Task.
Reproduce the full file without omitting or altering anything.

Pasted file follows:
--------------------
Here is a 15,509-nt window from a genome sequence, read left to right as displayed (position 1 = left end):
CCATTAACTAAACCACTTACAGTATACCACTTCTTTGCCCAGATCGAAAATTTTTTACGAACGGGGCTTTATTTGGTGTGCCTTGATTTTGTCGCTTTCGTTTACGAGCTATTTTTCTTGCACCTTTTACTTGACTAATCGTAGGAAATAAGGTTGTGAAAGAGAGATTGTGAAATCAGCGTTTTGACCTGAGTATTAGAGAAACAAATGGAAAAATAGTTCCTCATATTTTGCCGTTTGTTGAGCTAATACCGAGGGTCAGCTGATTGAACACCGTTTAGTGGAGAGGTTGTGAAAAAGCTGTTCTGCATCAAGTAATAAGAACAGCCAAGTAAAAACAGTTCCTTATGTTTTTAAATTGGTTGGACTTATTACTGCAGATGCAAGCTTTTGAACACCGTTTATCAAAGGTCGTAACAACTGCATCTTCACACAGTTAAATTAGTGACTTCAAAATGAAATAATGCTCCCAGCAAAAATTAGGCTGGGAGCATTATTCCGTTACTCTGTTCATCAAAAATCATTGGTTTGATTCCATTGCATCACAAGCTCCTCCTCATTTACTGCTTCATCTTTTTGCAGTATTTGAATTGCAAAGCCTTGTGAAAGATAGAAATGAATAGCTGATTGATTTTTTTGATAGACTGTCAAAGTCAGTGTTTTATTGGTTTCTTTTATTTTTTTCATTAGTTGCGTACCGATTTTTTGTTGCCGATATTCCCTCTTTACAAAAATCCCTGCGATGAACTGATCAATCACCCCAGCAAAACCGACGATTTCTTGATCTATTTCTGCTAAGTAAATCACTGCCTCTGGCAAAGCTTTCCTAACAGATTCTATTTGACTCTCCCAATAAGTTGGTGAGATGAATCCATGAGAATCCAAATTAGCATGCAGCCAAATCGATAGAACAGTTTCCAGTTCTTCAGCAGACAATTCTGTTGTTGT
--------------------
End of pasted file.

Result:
Here is a 15,509-nt window from a genome sequence, read left to right as displayed (position 1 = left end):
CCATTAACTAAACCACTTACAGTATACCACTTCTTTGCCCAGATCGAAAATTTTTTACGAACGGGGCTTTATTTGGTGTGCCTTGATTTTGTCGCTTTCGTTTACGAGCTATTTTTCTTGCACCTTTTACTTGACTAATCGTAGGAAATAAGGTTGTGAAAGAGAGATTGTGAAATCAGCGTTTTGACCTGAGTATTAGAGAAACAAATGGAAAAATAGTTCCTCATATTTTGCCGTTTGTTGAGCTAATACCGAGGGTCAGCTGATTGAACACCGTTTAGTGGAGAGGTTGTGAAAAAGCTGTTCTGCATCAAGTAATAAGAACAGCCAAGTAAAAACAGTTCCTTATGTTTTTAAATTGGTTGGACTTATTACTGCAGATGCAAGCTTTTGAACACCGTTTATCAAAGGTCGTAACAACTGCATCTTCACACAGTTAAATTAGTGACTTCAAAATGAAATAATGCTCCCAGCAAAAATTAGGCTGGGAGCATTATTCCGTTACTCTGTTCATCAAAAATCATTGGTTTGATTCCATTGCATCACAAGCTCCTCCTCATTTACTGCTTCATCTTTTTGCAGTATTTGAATTGCAAAGCCTTGTGAAAGATAGAAATGAATAGCTGATTGATTTTTTTGATAGACTGTCAAAGTCAGTGTTTTATTGGTTTCTTTTATTTTTTTCATTAGTTGCGTACCGATTTTTTGTTGCCGATATTCCCTCTTTACAAAAATCCCTGCGATGAACTGATCAATCACCCCAGCAAAACCGACGATTTCTTGATCTATTTCTGCTAAGTAAATCACTGCCTCTGGCAAAGCTTTCCTAACAGATTCTATTTGACTCTCCCAATAAGTTGGTGAGATGAATCCATGAGAATCCAAATTAGCATGCAGCCAAATCGATAGAACAGTTTCCAGTTCTTCAGCAGACAATTCTGTTGTTGT